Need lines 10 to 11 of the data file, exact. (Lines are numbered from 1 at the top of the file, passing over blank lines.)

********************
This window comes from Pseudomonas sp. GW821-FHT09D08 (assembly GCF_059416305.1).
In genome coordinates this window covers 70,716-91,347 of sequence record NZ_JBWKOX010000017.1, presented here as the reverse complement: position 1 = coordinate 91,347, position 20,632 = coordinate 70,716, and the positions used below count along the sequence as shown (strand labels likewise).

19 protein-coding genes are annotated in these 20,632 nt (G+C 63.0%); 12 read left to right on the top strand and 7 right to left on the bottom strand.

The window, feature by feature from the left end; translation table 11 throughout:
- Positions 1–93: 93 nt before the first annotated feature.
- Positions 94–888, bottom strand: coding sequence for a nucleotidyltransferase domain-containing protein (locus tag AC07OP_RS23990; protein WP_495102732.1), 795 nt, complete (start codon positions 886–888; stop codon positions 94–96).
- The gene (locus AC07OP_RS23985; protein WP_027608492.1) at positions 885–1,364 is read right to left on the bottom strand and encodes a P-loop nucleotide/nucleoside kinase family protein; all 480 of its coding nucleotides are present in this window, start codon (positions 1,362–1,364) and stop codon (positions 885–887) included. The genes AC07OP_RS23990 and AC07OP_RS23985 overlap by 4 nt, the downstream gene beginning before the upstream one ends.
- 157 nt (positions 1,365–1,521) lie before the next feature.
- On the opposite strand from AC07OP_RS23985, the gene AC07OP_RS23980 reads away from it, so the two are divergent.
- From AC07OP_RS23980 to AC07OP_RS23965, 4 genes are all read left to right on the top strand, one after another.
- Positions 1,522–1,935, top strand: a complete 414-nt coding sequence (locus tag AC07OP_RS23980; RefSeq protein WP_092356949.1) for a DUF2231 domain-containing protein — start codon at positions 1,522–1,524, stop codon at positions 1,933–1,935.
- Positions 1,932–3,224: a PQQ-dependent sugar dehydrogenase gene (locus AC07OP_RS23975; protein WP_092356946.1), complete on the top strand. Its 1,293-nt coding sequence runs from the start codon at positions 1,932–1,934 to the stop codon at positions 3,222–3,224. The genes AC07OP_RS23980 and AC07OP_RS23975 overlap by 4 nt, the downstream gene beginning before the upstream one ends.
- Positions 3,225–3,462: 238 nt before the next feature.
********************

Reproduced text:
- From AC07OP_RS23980 to AC07OP_RS23965, 4 genes are all read left to right on the top strand, one after another.
- Positions 1,522–1,935, top strand: a complete 414-nt coding sequence (locus tag AC07OP_RS23980; RefSeq protein WP_092356949.1) for a DUF2231 domain-containing protein — start codon at positions 1,522–1,524, stop codon at positions 1,933–1,935.